The Ucar tragedy was a case of homicide and murder-suicide, but also described familicide (a multiple-victim homicide in which a killer's spouse and children are slain), mariticide (killing one's husband), filicide/prolicide (parents killing their children), parricide/parenticide (killing of one's mother or father) and matricide (killing one's mother).

My relationship with the Ucars … beginning to end … went from adjacent resident to next-door neighbor to close-by acquaintance to casual friend to, finally, baffled bystander left wondering ... what happened?

“The greatest thrill is not to kill but to let live,” writes James Oliver Curwood in The Grizzly King. I suppose, though I have no place for the thought that they did it for the thrill of it.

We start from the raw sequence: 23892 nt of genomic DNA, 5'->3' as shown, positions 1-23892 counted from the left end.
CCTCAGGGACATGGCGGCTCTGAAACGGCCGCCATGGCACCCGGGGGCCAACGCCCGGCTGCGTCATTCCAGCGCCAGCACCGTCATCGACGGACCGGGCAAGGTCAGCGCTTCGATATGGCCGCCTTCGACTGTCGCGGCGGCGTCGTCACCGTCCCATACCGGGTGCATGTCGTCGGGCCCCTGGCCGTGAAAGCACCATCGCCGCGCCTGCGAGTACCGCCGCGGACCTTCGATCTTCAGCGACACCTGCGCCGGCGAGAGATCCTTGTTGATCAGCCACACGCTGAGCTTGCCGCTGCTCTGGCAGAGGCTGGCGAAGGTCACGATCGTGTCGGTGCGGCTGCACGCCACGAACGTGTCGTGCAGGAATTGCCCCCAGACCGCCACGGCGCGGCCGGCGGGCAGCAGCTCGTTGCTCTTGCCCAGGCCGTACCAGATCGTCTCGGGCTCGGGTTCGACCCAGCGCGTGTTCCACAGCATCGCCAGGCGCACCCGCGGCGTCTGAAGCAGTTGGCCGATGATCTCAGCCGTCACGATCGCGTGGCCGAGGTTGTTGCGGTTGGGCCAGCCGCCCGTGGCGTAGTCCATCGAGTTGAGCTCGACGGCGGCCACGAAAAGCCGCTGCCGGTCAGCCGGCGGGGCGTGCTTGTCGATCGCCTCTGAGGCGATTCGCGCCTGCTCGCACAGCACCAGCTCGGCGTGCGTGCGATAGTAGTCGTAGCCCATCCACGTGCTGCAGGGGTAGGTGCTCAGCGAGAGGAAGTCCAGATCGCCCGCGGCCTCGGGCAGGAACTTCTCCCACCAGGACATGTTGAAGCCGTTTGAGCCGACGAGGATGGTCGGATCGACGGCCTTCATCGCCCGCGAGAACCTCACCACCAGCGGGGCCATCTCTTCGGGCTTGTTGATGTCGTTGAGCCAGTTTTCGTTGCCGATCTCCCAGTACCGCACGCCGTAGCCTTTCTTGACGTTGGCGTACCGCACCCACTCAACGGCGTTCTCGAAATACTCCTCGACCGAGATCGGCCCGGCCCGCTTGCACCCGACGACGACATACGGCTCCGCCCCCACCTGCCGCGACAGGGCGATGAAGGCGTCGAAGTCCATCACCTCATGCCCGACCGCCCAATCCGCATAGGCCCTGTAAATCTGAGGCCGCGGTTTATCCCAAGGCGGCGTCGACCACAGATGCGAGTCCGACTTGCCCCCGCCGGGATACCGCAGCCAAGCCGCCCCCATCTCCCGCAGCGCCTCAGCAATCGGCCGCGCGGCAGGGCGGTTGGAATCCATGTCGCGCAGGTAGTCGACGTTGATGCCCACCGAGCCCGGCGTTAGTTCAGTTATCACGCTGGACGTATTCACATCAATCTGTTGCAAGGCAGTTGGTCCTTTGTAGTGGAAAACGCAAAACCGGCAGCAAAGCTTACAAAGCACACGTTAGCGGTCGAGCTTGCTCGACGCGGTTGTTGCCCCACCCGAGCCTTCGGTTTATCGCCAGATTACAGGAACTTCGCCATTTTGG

Whatever drove them, the Ucars took their truth with them to their graves, located at El Toro Memorial Park in Lake Forest, Plot: Lot 48 Section EG Block 15.

Crisis on Campanilla

Most Americans recall that in 2008 the nation was descending into an economic abyss. The stock market dropped 46 percent. Unemployment shot up above 10 percent. Home foreclosures hit record figures. And total household wealth declined by more than $19 trillion.

But for the residents along the street of Campanilla in San Clemente’s small, gated community of Sea Pointe Estates overlooking the Pacific Ocean just off the 5 freeway where it intersects with PCH at the town’s north end, the top story that year involved murder and mayhem in the neighborhood.